Back to Basics - liquidated and ascertained damages - what you need to know

08 January 2016


In the latest article in our Back to Basics series, we consider liquidated and ascertained damages (LADs) - what are they and why are they used? We also include some tips to consider when drafting a liquidated and ascertained damages provision into a construction contract.

What are LADs and why are they used?

To claim damages for a breach of contract, the party suffering the loss is required to prove various factors including the following:

  1. that there has been a breach of contract;
  2. that the breach caused its loss; and
  3. the amount of the loss (having regard to its duty to mitigate).

Proceedings to ascertain these elements can be costly, time-consuming and damaging to commercial relationships. In certain types of contract, it is therefore common for the parties to agree up front what level of damages one party will be entitled to in the event the other party commits a specified breach of contract. This level of damages is referred to as liquidated and ascertained damages or "LADs" (or sometimes "LDs").

This alert is principally concerned with construction contracts, where the breach to which LADs are most commonly applied is failure by the contractor to complete the works on time (although LADs can also be applied to other breaches, such as failure to meet specified performance targets).

The main benefits of LADs are that:

  • they become payable upon the occurrence of the specified breach and the employer is not required to prove that it has suffered any loss;
  • they provide commercial certainty for both parties and they effectively act as a cap on the contractor's liability for the specified breach;
  • they reduce the need for costly and time-consuming court proceedings (or other dispute resolution mechanisms) to ascertain whether general damages are payable and the level of such damages; and
  • they act as an incentive for the contractor to desist from committing the specified breach.

Calculating the rate of LADs

This section flags some key points to note when calculating the rate of LADs.

1. Penalties

If a LADs provision constitutes a penalty then it will be unenforceable. Since the case of Dunlop Pneumatic Tyre Co Ltd v New Garage and Motor Co Ltd in 1915, a four-stage test has been applied when considering whether a LADs clause constitutes a penalty, with particular emphasis placed on the fourth limb, namely whether the sum payable in the event of a breach represents a genuine pre-estimate of loss.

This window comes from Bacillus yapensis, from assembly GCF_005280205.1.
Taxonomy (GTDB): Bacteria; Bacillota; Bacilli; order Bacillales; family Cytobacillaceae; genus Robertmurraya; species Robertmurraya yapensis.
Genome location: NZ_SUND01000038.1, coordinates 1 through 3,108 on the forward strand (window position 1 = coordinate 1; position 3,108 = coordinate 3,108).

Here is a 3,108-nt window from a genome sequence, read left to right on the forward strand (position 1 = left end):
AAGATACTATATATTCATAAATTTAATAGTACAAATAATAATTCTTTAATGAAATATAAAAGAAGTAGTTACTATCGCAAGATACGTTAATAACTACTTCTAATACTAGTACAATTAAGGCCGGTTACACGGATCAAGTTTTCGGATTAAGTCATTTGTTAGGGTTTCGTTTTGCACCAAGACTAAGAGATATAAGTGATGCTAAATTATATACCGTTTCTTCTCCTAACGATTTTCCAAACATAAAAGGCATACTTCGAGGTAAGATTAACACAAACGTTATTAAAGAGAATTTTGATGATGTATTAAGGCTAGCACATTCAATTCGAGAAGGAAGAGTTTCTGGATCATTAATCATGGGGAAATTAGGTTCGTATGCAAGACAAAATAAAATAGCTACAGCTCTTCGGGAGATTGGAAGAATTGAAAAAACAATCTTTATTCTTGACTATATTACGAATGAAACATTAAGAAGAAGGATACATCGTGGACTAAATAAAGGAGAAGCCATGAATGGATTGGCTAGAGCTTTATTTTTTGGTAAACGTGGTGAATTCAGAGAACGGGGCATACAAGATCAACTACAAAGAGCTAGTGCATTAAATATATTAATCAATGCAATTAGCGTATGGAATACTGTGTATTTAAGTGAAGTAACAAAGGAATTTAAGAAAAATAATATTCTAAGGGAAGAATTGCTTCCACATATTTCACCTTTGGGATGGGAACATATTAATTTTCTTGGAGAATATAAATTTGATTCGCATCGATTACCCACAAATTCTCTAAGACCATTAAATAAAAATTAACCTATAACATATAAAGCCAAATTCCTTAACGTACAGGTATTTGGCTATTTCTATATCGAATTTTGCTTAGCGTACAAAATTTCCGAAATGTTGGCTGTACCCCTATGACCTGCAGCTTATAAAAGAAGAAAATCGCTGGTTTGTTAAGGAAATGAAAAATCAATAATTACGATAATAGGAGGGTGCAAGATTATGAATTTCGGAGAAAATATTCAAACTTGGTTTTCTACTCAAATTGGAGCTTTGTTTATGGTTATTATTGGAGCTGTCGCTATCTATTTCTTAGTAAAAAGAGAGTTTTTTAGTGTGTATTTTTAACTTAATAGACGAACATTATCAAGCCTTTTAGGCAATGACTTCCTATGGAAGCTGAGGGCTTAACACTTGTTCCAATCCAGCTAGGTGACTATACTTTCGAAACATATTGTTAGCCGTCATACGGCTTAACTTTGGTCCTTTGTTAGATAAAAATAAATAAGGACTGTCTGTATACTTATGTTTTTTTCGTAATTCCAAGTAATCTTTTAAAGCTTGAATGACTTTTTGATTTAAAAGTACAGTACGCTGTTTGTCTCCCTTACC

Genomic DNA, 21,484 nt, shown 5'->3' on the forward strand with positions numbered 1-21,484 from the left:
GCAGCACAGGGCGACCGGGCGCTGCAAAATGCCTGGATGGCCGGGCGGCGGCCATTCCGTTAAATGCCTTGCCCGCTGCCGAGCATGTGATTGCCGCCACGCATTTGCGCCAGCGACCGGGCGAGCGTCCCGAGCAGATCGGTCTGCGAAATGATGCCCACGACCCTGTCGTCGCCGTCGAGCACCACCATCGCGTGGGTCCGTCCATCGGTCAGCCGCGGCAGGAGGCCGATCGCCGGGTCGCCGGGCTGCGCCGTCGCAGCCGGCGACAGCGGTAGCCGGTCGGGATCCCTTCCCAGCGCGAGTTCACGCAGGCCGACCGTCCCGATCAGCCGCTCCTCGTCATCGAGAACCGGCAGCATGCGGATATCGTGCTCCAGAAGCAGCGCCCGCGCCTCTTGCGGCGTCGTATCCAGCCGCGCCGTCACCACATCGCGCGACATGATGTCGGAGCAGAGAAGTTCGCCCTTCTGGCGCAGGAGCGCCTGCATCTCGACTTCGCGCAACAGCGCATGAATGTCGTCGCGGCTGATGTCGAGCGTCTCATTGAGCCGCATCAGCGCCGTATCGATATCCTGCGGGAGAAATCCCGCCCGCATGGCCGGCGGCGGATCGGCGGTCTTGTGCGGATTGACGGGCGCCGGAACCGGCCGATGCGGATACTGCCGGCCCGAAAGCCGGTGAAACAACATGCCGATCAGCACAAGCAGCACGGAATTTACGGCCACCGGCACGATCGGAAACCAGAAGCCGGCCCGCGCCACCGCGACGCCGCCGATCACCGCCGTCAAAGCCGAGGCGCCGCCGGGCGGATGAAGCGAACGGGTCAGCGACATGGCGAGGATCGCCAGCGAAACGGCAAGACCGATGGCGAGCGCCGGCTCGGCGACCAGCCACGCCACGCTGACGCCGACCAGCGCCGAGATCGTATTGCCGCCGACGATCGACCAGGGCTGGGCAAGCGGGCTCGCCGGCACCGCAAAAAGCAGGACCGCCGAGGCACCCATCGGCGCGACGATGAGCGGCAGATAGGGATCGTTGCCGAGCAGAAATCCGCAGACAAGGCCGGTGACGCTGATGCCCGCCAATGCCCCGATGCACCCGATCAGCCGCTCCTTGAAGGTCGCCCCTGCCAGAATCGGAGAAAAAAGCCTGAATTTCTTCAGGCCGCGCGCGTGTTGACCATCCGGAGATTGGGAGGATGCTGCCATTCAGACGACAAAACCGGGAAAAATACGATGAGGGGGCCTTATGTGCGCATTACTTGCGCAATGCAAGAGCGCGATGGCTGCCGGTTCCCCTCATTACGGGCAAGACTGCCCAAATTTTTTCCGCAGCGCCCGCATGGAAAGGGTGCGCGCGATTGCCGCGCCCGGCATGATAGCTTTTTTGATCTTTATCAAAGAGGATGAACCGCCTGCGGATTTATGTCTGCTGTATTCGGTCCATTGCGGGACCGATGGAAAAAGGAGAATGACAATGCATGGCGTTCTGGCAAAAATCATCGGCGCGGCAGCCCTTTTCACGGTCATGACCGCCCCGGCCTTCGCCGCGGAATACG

While this is still a good rule of thumb or starting point, the more recent cases of Parkingeye v Beavis and Cavendish Square Holding BV v Talal El Makdessi have clarified the law on penalty clauses. See our previous alerts "Supreme Court judgment in ParkingEye Ltd v Beavis - beware overstaying your welcome in car parks" and "All change for penalties - or not? Implications of Cavendish v Makdessi for drafting" for further details.

2. Backing off third party agreements

In calculating the rate of LADs the employer should consider its potential liability to third parties pursuant to any third party agreements, such as agreements for lease or development agreements.

Having said that, it may not always be possible for employers to fully back off their potential liability under third party agreements through the LADs, as the resulting rate of LADs may simply not be commercially acceptable to the contractor. For example, where an employer has entered into multiple agreements for lease with future tenants of a number of retail units in a new shopping centre and is liable to each future tenant for LADs for late completion of the units, the aggregate liability may be too great a risk for a contractor to accept.

3. Other considerations

From a contractor's point of view, the level of LADs should reflect any reduction that may be appropriate to account for reasonable steps the employer should be required to take in order to mitigate its loss.

Some drafting considerations

This section flags some key points to note when drafting a LADs provision into a construction contract.

1. Expressing the rate of LADs

LADs are most often expressed on a 'per day' or 'per week' basis, pro-rated in respect of any delay lasting part only of a day or week. However, in certain types of contract, such as contracts for works taking place on railways or motorways (or in other extremely time sensitive situations) LADs may be expressed on a 'per hour' basis.

However the rate of LADs is expressed, the mechanism for calculating the exact amount of LADs must be clear and unambiguous.

2. Caps on LADs